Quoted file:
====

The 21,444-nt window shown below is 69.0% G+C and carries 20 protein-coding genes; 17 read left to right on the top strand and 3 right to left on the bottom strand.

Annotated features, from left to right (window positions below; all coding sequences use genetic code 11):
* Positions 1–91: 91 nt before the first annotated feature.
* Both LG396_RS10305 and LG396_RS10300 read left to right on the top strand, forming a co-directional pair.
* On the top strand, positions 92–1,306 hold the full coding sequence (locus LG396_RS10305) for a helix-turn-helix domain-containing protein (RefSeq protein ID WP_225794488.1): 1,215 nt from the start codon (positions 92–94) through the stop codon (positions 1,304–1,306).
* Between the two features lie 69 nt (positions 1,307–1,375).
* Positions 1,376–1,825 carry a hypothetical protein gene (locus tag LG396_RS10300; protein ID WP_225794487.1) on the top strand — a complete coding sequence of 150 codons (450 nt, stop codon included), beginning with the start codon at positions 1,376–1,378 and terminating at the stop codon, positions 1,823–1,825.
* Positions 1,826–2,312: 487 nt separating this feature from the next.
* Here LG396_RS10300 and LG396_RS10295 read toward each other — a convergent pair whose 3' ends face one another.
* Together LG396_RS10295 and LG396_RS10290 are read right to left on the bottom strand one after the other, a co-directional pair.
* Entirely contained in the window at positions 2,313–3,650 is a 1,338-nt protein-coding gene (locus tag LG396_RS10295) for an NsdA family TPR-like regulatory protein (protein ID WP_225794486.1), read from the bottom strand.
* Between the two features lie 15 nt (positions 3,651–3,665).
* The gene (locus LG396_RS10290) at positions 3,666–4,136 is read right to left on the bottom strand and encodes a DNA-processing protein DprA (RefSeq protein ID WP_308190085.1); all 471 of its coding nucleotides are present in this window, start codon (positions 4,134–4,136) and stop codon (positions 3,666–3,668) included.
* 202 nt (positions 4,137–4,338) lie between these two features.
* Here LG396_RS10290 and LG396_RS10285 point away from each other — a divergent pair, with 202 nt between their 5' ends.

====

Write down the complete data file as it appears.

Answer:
The 21,444-nt window shown below is 69.0% G+C and carries 20 protein-coding genes; 17 read left to right on the top strand and 3 right to left on the bottom strand.

Annotated features, from left to right (window positions below; all coding sequences use genetic code 11):
* Positions 1–91: 91 nt before the first annotated feature.
* Both LG396_RS10305 and LG396_RS10300 read left to right on the top strand, forming a co-directional pair.
* On the top strand, positions 92–1,306 hold the full coding sequence (locus LG396_RS10305) for a helix-turn-helix domain-containing protein (RefSeq protein ID WP_225794488.1): 1,215 nt from the start codon (positions 92–94) through the stop codon (positions 1,304–1,306).
* Between the two features lie 69 nt (positions 1,307–1,375).
* Positions 1,376–1,825 carry a hypothetical protein gene (locus tag LG396_RS10300; protein ID WP_225794487.1) on the top strand — a complete coding sequence of 150 codons (450 nt, stop codon included), beginning with the start codon at positions 1,376–1,378 and terminating at the stop codon, positions 1,823–1,825.
* Positions 1,826–2,312: 487 nt separating this feature from the next.
* Here LG396_RS10300 and LG396_RS10295 read toward each other — a convergent pair whose 3' ends face one another.
* Together LG396_RS10295 and LG396_RS10290 are read right to left on the bottom strand one after the other, a co-directional pair.
* Entirely contained in the window at positions 2,313–3,650 is a 1,338-nt protein-coding gene (locus tag LG396_RS10295) for an NsdA family TPR-like regulatory protein (protein ID WP_225794486.1), read from the bottom strand.
* Between the two features lie 15 nt (positions 3,651–3,665).
* The gene (locus LG396_RS10290) at positions 3,666–4,136 is read right to left on the bottom strand and encodes a DNA-processing protein DprA (RefSeq protein ID WP_308190085.1); all 471 of its coding nucleotides are present in this window, start codon (positions 4,134–4,136) and stop codon (positions 3,666–3,668) included.
* 202 nt (positions 4,137–4,338) lie between these two features.
* Here LG396_RS10290 and LG396_RS10285 point away from each other — a divergent pair, with 202 nt between their 5' ends.